Dr. John E. Johnson

Dr. John E. Johnson

Searching for God in the Most Likely Place

It was not on the schedule. Other things were—a tour of an ancient Roman villa; a visit to the port of Antioch Seleucid Pieria, where Paul and his companions set out on their first missionary journey. But on our trek north to Cappadocia, our guide suggested we take a detour and stop at an ancient monastery. It is known as Gumusler Monastery. There are many in this region, given the remote geography and a vast number of caves, but this one was special. Here we could see evidence that early church fathers like Basil and Chrysostom and Gregory had come in search of a deeper presence. If the choice was between ecclesiastical responsibilities or spiritual retreat, the monastery won out every time.

There were good reasons for choosing a hermetic existence. It was more than seeking leisure with God or submitting the theological self to “be polished to beauty.” There was also the desire to be free of practical affairs and devote oneself to a contemplative life. But even more, these early church fathers were unnerved by the responsibilities that came with being physicians of the soul. Who can handle the weight of curing the soul? This unnatural work is not within a saint’s human compass and possibility. Hence, men like Gregory of nearby Nazianzus dreamed always of retiring to the silence of the hills. Ministry is “of all things most to be feared.” When it was insisted that he be set apart for the priesthood, he viewed it as “an arbitrary act of oppression” (Purves).

Back to Gumusler, it was clear on our arrival that few groups come to this out-of-the-way place. Once beyond the walls, we walked into the ancient chapel where men and women gathered to enter a monastic existence and pursue their ascetic practices. They were inspired by the likes of Elijah and John the Baptist, men who left the world for the desert. We entered into this sacred space and felt we had—for a moment–entered into their world. I wanted to pray and sing, but it was not to be.

Like every place once set aside for worship—and there are many—these former monasteries and churches serve as museums, all under the auspices of the Turkish government. Ironically, in a place created for the deepest of contemplation, activities like prayer and singing are now forbidden. We were met outside the walls with the blare of the Muslim call to prayer, but inside, there was no toleration for us to meet our God and celebrate our faith.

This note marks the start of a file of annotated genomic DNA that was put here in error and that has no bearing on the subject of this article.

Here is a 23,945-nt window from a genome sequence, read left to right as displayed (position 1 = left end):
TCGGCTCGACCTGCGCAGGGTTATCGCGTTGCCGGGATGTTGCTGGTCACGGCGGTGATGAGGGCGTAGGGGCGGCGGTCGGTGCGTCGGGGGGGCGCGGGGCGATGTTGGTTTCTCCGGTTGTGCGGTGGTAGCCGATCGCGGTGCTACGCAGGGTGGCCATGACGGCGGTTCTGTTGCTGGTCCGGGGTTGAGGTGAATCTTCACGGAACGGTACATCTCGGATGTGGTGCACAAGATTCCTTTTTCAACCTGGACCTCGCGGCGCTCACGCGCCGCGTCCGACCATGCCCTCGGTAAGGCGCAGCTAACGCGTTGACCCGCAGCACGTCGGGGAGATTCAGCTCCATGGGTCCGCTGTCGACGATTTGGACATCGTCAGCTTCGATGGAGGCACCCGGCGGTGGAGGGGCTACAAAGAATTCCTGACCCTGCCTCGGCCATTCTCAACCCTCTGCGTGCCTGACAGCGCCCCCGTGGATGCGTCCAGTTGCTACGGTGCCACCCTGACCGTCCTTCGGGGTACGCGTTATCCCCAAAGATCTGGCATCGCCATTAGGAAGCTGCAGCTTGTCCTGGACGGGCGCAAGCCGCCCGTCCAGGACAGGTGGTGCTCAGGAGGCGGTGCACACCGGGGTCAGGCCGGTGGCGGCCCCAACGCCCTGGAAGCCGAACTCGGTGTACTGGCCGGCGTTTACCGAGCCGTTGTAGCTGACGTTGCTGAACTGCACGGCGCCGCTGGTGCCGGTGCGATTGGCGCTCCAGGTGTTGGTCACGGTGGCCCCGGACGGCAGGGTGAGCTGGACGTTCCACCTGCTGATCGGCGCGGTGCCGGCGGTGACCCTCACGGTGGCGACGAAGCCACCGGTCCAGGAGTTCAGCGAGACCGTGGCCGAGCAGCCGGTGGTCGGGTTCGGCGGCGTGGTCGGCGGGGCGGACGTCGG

It amazes me that in a land where the early church got its footing, where churches like the one at Antioch (the NT poster church where congregants were led of the Spirit, were multicultural in composition, and intensely missional in orientation), once flourished, the church is largely absent. How could this be? Here in this place where Peter came and wrote his stirring letters to the persecuted church, where ancient apostles like Paul and John walked and preached and established churches, and where church fathers like Gregory of Nazianzus wrote their theologies, there is hardly any trace of faith. There are remnants of ancient crosses and Byzantine art, but much has been lost. How can this be? I ask this every time I come.

There are clues, especially in the early letters to the seven churches of Revelation. What was written to churches in Smyrna and Laodicea and Ephesus and other places in Turkey serve as warnings to the church past and present. Following Christ comes at a high cost. There are enemies within and without.  Accommodation to the age, complacency, lukewarmness, self-sufficiency, and loss of one’s first love took their toll—and still do. God warned that their candles would be blown out. One by one it happened. The darkness is especially evident now. It all tells us that there is no guarantee that a flourishing church today will be a vibrant congregation tomorrow. The death of the church is only one generation away, and it happens when believers lose their passion and hesitate to pass on their convictions. The light goes out.

Still, yesterday we discovered another ancient site, another church carved into the rocks, one even further off the beaten path. It was closed and locked and filled with dust from disuse. Through the perseverance of our guide, it was opened up so that we could enter and worship. On the outskirts of Cappadocia, we gathered with our wine and bread. We sat in silence surrounded by walls where ancient symbols of faith were carved into the stones. With the help of light entering in from one side, we sang and prayed and came to the Lord’s table. The food is marvelous in Turkey, but on this afternoon, it could not compare with bread set apart to remember the Lord’s death. We read—appropriately—from Peter’s epistle. In this moment, we sensed we were being cheered on by the “crowd of witnesses” in heaven, the saints of this place who have gone on before us (Heb 12:1).

As ever—God has the last word.

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